I am sure that I am not the only PBer who is spending a lot of time at the moment looking up Wikipedia pages on interesting constituencies to try to work out whether a particular bet is good value or not.
One seat is Don Valley in Yorkshire where longstanding PBer, Aaron Bell (Tissue Price) is standing for the Conservatives. The figures from last time are above.
The big thing we found out at the end of last week was that UKIP was not fielding a candidate there and I’ve no doubt that many have looked at the Tory vote from GE2015 and added it to UKIP figure and started to draw conclusions. If all the kipper vote goes to Aaron then he’s a good chance of becoming an MP.
Before we get carried away, however, I suggest reading a new article by Professor Stephen Fisher on this very matter in which he looked at the detailed data from 969 divisions in this month’s local elections.
“..Regression analysis shows that where UKIP started with around 13% (taking their vote share in the 2015 General Election as an example) the swing from Labour to the Conservatives was 3.9 points if UKIP stood again, and 4.6 points if they dropped out. A difference of just 0.7 points.
Similarly, the swing from the Liberal Democrats to the Conservatives was 1.8 points if UKIP stood again, and 2.3 points if they dropped out. A difference of just 0.5 points.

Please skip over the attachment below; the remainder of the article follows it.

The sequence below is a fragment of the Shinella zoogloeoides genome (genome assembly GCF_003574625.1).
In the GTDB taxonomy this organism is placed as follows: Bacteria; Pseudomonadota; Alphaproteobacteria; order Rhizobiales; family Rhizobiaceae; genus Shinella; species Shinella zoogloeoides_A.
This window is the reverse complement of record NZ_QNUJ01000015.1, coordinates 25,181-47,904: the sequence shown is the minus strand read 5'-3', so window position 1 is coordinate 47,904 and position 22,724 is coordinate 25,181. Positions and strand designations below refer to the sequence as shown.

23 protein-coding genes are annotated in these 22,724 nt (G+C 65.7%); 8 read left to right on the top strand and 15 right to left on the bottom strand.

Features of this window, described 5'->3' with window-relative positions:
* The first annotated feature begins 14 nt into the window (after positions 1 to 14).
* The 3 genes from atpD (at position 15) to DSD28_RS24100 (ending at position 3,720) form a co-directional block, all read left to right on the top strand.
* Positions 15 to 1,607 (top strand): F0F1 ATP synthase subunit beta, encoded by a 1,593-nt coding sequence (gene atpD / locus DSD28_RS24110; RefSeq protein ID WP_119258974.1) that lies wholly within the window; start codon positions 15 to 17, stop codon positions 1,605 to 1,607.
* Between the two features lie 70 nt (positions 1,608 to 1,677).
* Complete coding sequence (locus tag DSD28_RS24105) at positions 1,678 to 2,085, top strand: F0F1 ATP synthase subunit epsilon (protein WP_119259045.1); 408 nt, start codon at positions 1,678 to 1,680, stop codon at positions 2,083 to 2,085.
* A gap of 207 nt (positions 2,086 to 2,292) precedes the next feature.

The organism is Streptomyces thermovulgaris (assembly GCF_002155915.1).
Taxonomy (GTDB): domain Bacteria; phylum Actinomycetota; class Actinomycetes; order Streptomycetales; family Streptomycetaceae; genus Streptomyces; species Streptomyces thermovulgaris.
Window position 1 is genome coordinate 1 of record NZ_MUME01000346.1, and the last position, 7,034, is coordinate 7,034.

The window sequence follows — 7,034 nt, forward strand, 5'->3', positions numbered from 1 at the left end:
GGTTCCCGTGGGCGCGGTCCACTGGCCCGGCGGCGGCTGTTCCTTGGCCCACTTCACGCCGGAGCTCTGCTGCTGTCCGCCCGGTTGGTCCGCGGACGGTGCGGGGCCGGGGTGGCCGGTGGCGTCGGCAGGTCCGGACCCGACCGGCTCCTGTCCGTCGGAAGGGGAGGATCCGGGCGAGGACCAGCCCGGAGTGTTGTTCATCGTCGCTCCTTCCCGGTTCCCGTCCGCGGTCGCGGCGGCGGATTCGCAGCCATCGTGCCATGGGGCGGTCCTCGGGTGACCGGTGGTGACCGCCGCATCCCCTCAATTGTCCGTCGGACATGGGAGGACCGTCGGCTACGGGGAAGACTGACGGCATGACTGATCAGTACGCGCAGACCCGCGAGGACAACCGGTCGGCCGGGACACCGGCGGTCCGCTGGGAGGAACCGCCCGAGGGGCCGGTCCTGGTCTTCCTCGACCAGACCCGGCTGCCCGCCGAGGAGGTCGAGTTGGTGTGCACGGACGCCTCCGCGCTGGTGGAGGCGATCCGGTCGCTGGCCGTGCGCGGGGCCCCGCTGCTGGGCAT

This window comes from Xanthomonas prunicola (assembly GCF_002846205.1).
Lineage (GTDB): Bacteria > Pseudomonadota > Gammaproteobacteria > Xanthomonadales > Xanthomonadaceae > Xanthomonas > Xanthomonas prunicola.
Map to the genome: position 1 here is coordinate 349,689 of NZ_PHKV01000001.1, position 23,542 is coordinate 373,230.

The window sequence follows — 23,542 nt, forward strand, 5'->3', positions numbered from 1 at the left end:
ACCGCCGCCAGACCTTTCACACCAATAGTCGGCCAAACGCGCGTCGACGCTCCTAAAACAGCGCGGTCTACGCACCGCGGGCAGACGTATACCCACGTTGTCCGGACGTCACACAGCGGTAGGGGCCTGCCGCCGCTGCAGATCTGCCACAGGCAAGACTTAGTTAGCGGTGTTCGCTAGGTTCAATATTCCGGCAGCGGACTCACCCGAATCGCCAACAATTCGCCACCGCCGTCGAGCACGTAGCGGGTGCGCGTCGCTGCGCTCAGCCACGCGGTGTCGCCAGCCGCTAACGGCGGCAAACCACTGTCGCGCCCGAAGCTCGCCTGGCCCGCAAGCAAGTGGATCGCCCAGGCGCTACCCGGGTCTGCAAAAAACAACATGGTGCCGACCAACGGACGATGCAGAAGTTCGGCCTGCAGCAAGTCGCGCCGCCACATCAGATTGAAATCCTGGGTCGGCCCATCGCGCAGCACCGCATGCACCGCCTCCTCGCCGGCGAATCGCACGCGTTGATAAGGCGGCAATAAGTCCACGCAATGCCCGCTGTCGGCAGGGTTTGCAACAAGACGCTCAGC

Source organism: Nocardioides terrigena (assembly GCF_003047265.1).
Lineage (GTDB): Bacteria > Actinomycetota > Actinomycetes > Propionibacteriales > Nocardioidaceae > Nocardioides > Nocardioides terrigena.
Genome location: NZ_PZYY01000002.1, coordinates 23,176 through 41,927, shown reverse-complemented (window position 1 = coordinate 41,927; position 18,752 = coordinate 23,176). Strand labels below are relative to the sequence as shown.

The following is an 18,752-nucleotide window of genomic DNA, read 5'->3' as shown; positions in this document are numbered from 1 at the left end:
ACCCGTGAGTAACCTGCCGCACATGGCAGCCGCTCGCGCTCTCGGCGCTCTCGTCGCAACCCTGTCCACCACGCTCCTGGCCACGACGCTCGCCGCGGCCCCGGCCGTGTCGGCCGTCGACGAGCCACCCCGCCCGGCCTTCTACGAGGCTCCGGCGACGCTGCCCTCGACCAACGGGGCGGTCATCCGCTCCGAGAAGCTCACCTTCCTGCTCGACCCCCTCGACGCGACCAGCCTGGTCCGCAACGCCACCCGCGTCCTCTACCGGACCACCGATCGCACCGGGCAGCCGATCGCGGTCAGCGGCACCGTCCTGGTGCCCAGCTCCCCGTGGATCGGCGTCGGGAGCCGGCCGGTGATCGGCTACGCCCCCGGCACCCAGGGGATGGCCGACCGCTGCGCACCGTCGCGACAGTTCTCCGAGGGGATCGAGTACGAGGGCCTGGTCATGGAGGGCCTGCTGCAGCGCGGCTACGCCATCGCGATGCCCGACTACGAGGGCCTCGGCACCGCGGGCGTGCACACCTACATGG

These differences, the dropout effects, get larger the stronger the UKIP starting point. But they are never very big. For the divisions where UKIP got more than 30% in 2013, the effect of dropout is to increase the swings from either Labour and the Liberal Democrats to the Conservatives by just 2 points each on average.
The reason UKIP dropout had such a small effect on the swings to the Conservatives is that it benefited all three of the other main parties, it just helped the Conservatives a bit more.“
There’s another factor that could come into play as well. At the Richmond Park by-election last December UKIP stood aside in order to help Zac retain the seat. This led to two developments that wern’t helpful to him – the Greens pulled out and the UKIP decision was used to try to persuade LAB voters to tactically vote LD.
I’m sure that LAB and the LDs will seek to make a UKIP pull-out in key general election seats an argument to try to get tactical voting for the contender most able to beat the Conservative.